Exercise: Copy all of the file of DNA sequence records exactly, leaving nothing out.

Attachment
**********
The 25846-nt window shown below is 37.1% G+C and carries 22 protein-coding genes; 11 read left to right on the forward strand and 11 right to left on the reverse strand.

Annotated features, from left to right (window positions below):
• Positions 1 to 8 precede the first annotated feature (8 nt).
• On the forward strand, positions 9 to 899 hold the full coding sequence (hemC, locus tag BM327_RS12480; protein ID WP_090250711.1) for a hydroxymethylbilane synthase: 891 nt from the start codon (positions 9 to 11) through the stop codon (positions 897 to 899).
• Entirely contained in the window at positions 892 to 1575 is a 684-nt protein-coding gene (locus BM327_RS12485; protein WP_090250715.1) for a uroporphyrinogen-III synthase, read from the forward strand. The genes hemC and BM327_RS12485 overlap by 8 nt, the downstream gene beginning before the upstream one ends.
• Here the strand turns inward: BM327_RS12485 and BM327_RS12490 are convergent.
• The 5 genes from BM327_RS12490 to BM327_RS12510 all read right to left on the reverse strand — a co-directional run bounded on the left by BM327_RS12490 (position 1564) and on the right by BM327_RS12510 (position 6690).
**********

The 25846-nt window shown below is 37.1% G+C and carries 22 protein-coding genes; 11 read left to right on the forward strand and 11 right to left on the reverse strand.

Annotated features, from left to right (window positions below):
• Positions 1 to 8 precede the first annotated feature (8 nt).
• On the forward strand, positions 9 to 899 hold the full coding sequence (hemC, locus tag BM327_RS12480; protein ID WP_090250711.1) for a hydroxymethylbilane synthase: 891 nt from the start codon (positions 9 to 11) through the stop codon (positions 897 to 899).
• Entirely contained in the window at positions 892 to 1575 is a 684-nt protein-coding gene (locus BM327_RS12485; protein WP_090250715.1) for a uroporphyrinogen-III synthase, read from the forward strand. The genes hemC and BM327_RS12485 overlap by 8 nt, the downstream gene beginning before the upstream one ends.
• Here the strand turns inward: BM327_RS12485 and BM327_RS12490 are convergent.
• The 5 genes from BM327_RS12490 to BM327_RS12510 all read right to left on the reverse strand — a co-directional run bounded on the left by BM327_RS12490 (position 1564) and on the right by BM327_RS12510 (position 6690).